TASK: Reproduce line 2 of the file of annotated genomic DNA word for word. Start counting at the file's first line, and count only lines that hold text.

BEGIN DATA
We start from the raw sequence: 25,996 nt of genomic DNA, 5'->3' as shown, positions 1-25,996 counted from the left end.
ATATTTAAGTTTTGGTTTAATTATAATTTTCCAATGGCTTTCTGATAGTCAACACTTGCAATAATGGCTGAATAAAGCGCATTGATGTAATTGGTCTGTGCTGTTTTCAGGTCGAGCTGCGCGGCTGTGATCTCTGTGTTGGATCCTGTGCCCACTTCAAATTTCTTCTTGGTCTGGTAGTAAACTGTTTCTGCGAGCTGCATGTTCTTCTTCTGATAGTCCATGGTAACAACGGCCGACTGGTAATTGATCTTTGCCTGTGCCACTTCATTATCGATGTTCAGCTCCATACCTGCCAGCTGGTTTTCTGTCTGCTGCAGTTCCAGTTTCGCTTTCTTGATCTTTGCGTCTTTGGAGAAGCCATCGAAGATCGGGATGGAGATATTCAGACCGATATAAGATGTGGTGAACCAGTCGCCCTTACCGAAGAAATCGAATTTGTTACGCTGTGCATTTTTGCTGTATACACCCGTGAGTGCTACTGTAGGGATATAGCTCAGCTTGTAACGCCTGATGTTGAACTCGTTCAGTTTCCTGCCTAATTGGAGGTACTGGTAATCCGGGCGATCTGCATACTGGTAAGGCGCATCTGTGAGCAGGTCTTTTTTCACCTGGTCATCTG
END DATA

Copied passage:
ATATTTAAGTTTTGGTTTAATTATAATTTTCCAATGGCTTTCTGATAGTCAACACTTGCAATAATGGCTGAATAAAGCGCATTGATGTAATTGGTCTGTGCTGTTTTCAGGTCGAGCTGCGCGGCTGTGATCTCTGTGTTGGATCCTGTGCCCACTTCAAATTTCTTCTTGGTCTGGTAGTAAACTGTTTCTGCGAGCTGCATGTTCTTCTTCTGATAGTCCATGGTAACAACGGCCGACTGGTAATTGATCTTTGCCTGTGCCACTTCATTATCGATGTTCAGCTCCATACCTGCCAGCTGGTTTTCTGTCTGCTGCAGTTCCAGTTTCGCTTTCTTGATCTTTGCGTCTTTGGAGAAGCCATCGAAGATCGGGATGGAGATATTCAGACCGATATAAGATGTGGTGAACCAGTCGCCCTTACCGAAGAAATCGAATTTGTTACGCTGTGCATTTTTGCTGTATACACCCGTGAGTGCTACTGTAGGGATATAGCTCAGCTTGTAACGCCTGATGTTGAACTCGTTCAGTTTCCTGCCTAATTGGAGGTACTGGTAATCCGGGCGATCTGCATACTGGTAAGGCGCATCTGTGAGCAGGTCTTTTTTCACCTGGTCATCTG